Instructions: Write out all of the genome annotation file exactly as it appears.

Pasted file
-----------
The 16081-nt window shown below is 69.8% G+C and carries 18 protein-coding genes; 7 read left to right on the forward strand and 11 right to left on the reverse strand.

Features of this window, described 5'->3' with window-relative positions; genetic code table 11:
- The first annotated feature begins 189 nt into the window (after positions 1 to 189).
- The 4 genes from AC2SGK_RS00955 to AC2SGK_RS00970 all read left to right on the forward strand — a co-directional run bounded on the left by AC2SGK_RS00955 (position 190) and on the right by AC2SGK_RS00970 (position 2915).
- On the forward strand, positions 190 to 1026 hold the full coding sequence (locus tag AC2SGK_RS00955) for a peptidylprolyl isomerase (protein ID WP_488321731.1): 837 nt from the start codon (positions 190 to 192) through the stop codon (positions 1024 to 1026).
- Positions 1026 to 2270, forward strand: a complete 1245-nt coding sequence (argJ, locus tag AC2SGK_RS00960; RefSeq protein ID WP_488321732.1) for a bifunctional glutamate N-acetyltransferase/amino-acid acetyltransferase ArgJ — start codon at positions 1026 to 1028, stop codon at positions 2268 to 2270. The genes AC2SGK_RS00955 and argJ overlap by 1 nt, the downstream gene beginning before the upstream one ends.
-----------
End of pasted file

The 16081-nt window shown below is 69.8% G+C and carries 18 protein-coding genes; 7 read left to right on the forward strand and 11 right to left on the reverse strand.

Features of this window, described 5'->3' with window-relative positions; genetic code table 11:
- The first annotated feature begins 189 nt into the window (after positions 1 to 189).
- The 4 genes from AC2SGK_RS00955 to AC2SGK_RS00970 all read left to right on the forward strand — a co-directional run bounded on the left by AC2SGK_RS00955 (position 190) and on the right by AC2SGK_RS00970 (position 2915).
- On the forward strand, positions 190 to 1026 hold the full coding sequence (locus tag AC2SGK_RS00955) for a peptidylprolyl isomerase (protein ID WP_488321731.1): 837 nt from the start codon (positions 190 to 192) through the stop codon (positions 1024 to 1026).
- Positions 1026 to 2270, forward strand: a complete 1245-nt coding sequence (argJ, locus tag AC2SGK_RS00960; RefSeq protein ID WP_488321732.1) for a bifunctional glutamate N-acetyltransferase/amino-acid acetyltransferase ArgJ — start codon at positions 1026 to 1028, stop codon at positions 2268 to 2270. The genes AC2SGK_RS00955 and argJ overlap by 1 nt, the downstream gene beginning before the upstream one ends.